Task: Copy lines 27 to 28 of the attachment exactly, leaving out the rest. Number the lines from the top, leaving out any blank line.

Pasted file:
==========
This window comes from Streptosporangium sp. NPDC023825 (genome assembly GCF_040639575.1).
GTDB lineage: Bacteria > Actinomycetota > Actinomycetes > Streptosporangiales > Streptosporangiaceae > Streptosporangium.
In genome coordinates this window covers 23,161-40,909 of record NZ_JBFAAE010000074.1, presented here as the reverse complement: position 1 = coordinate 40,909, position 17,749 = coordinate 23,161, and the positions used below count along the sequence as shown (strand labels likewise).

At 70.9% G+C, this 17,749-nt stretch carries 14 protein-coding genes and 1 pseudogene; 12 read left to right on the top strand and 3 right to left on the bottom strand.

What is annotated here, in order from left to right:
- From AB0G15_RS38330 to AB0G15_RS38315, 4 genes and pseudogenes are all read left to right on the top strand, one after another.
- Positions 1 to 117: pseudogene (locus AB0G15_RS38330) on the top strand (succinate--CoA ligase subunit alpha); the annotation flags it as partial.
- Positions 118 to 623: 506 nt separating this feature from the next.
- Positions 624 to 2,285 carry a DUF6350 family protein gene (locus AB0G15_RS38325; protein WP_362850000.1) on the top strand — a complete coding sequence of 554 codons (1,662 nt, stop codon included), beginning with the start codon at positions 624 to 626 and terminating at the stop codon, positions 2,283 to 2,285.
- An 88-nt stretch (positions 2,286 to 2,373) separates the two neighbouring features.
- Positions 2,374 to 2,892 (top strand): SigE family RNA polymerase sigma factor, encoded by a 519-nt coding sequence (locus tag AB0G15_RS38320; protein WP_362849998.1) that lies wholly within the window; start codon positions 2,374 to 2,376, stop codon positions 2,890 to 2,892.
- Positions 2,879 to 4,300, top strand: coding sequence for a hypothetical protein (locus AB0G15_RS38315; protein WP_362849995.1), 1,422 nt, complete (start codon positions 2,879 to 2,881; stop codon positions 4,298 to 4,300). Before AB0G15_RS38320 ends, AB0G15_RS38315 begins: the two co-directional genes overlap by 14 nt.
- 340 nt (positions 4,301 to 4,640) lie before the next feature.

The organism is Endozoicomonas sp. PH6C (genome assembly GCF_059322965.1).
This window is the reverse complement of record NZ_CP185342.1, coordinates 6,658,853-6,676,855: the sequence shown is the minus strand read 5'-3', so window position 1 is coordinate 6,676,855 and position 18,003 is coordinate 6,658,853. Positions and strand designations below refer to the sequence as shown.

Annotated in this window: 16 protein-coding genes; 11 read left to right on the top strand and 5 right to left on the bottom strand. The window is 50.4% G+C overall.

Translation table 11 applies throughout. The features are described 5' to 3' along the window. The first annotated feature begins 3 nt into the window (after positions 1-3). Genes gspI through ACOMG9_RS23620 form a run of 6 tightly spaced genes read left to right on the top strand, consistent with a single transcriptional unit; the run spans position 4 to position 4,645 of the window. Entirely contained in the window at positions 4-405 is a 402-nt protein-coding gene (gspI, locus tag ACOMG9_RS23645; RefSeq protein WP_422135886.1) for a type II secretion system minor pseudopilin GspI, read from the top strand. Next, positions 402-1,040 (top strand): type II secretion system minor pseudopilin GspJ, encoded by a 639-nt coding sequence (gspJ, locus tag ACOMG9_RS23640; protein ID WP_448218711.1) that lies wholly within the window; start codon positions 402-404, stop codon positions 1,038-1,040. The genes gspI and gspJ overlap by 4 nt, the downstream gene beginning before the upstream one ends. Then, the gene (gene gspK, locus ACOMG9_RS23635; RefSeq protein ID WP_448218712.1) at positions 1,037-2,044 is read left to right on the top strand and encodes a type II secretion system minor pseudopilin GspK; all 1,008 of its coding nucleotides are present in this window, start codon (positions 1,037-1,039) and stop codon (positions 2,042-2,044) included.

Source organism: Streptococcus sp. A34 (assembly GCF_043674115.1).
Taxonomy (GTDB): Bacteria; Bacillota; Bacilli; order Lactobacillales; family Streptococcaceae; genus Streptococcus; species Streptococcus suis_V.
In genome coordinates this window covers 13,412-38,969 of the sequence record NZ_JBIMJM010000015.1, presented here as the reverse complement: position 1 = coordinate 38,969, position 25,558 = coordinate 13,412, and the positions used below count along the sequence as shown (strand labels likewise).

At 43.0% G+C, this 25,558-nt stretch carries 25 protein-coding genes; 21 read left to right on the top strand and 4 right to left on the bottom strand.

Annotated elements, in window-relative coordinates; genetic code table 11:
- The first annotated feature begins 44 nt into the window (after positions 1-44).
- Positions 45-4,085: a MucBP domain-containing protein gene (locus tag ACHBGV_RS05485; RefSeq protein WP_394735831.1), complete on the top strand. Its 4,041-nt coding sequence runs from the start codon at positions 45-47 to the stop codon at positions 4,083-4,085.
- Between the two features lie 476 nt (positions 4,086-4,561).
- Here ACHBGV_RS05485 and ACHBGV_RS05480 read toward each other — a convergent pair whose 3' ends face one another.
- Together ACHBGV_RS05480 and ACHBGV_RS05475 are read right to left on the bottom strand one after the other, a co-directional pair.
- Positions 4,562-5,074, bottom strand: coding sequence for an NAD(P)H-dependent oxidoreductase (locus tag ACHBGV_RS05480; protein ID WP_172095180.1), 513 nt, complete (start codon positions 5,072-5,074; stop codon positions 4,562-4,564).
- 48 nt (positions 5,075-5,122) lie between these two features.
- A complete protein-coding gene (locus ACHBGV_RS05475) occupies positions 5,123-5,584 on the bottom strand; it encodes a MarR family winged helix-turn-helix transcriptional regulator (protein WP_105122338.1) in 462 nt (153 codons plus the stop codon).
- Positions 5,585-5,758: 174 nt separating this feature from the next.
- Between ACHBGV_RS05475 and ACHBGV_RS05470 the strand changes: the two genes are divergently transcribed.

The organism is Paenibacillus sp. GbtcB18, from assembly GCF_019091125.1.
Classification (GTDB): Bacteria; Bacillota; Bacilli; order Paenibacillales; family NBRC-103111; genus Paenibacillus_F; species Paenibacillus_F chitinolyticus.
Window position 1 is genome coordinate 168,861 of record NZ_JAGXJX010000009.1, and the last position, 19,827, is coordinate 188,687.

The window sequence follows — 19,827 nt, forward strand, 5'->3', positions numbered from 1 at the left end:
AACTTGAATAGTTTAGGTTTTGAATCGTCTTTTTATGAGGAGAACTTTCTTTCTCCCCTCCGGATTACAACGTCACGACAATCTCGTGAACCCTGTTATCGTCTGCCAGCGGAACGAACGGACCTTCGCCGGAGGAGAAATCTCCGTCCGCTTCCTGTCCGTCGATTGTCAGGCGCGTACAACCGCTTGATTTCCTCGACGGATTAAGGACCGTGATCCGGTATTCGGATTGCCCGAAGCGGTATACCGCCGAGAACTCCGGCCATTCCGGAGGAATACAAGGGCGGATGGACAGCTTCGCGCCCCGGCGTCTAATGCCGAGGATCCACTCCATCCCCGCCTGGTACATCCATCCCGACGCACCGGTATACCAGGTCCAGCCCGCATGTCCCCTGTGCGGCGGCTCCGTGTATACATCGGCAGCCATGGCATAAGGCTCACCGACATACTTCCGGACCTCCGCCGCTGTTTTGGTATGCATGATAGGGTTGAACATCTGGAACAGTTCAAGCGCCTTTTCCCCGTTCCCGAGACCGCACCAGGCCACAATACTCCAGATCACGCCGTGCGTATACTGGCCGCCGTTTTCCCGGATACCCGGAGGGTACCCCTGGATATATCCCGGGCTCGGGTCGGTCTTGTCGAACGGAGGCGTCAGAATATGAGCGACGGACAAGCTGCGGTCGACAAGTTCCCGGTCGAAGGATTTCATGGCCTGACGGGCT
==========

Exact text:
- Together ACHBGV_RS05480 and ACHBGV_RS05475 are read right to left on the bottom strand one after the other, a co-directional pair.
- Positions 4,562-5,074, bottom strand: coding sequence for an NAD(P)H-dependent oxidoreductase (locus tag ACHBGV_RS05480; protein ID WP_172095180.1), 513 nt, complete (start codon positions 5,072-5,074; stop codon positions 4,562-4,564).